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Shemini 5777 - Orthodoxy, Happy Socks, and Individual Expression

2017-04-23 06:04:06 PM


  1. In 1908 Rav Kook wrote a letter to a friend who was captivated by the liberal anarchist political ideology of his time and who had solicited Rav Kook’s opinion about it.[1] Rav Kook responded by discussing the concept found in Chazal, that in the future, bodily mitzvos will be annulled and there will no longer be an obligation to observe all the mitzvos, at least not in the way we know them today. Rav Kook acknowledged that such a belief exists in Judaism, in that at some point in the evolution of man’s perfection, he will no longer be bound be restrictive laws and halachos, because he will have perfected himself so much so as to make mitvah performance redundant.


  1. However, he remarked, the most tragic error that could be made by any political movement is to believe that that glorious future has already arrived, when in reality it has not. Many times in history great leaders may have thought that man had already achieved his apex, only to be proven that we have a long way to go until we reach that sublime period of world peace and the cessation of all evil. This was Rav Kook’s way of explaining why political anarchy was a terrible mistake, born from a liberal desire to see the eradication of all evil in our time. Ridding ourselves of governmental restrictions can only work in a utopian society, and we’re quite far from that point.


  1. If you’ll recall from Shabbos HaGadol, we had remarked that this is one way of understanding the question of the wicked son at the Seder: “מה העבודה הזאת לכם” (“Why are you doing this service?”), on a deeper level, means: Why is it necessary for you to do mitzvos anymore? I can understand when you were a primitive slave class in need of guiding principles, but now we have evolved so much as a people and a civilization, it should no longer be necessary for us to have to observe mitzvos, since perfection can be attained without them.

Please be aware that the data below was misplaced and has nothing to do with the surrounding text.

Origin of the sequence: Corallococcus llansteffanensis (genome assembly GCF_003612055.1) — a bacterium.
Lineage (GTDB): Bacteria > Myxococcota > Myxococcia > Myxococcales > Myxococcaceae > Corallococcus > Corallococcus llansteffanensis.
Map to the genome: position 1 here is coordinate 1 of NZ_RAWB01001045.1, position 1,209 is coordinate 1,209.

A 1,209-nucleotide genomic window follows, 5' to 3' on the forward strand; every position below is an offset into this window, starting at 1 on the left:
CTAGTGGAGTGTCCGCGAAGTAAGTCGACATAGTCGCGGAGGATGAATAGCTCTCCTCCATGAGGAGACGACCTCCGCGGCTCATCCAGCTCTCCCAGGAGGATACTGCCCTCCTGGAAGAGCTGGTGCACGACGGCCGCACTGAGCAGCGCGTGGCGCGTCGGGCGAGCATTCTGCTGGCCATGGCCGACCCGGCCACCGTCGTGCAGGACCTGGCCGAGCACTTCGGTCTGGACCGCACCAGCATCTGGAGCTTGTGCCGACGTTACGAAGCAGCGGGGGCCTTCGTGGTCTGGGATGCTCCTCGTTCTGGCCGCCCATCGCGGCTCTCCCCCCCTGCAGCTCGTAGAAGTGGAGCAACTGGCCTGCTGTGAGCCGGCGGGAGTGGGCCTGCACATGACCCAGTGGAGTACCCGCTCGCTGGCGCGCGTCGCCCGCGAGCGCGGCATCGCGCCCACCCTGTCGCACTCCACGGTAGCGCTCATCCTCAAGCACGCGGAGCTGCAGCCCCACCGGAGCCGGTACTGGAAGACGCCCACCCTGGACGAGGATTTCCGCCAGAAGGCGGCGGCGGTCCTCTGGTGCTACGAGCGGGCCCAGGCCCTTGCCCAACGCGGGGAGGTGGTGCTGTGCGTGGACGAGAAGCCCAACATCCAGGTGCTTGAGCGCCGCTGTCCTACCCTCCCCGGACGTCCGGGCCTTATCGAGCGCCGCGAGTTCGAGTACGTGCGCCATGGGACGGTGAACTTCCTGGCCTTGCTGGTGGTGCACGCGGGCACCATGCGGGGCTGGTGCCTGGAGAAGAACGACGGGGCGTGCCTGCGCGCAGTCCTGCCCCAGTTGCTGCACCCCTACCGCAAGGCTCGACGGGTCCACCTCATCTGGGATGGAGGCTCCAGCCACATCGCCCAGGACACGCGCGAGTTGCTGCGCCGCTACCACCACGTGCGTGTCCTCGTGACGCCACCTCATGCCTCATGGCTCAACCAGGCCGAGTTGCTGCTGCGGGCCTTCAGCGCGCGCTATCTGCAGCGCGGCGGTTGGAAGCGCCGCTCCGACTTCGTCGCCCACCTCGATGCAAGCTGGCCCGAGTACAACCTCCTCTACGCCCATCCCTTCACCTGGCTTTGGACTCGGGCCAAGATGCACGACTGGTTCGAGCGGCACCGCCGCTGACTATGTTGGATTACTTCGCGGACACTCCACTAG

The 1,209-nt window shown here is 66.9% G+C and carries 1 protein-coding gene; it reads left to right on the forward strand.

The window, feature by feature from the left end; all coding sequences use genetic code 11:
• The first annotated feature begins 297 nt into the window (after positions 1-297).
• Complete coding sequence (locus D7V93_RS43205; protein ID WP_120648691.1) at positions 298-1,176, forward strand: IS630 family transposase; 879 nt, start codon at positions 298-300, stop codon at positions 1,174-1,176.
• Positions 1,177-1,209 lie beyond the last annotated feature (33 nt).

1. Rav Kook then remarks that great Jewish leaders have also made this mistake. This was the mistake of Hellenized Jews in the times of the Greeks and Romans, who felt that mitzvah observance was no longer necessary. It was also the mistake of the Sabbateans who followed Shabbetai Tzvi and committed all forms of sin. But we also find this pattern in the Torah. This was, ultimately, the sin of Nadav and Avihu, and why they felt at liberty to bring a “foreign fire” before Hashem.


  1. Nadav and Avihu believed that they had reached such a high level of connection and perfection that it wasn’t necessary for them to wait to be commanded, and that they could spontaneously bring whatever was in their hearts, because of their perfected states of holiness. This is what our Sages (Sifra Shemini 24) mean when they say that they were “מורה הלכה בפני רבם”. That is, they took the liberty of transcending the protocols that were put in place by their teachers.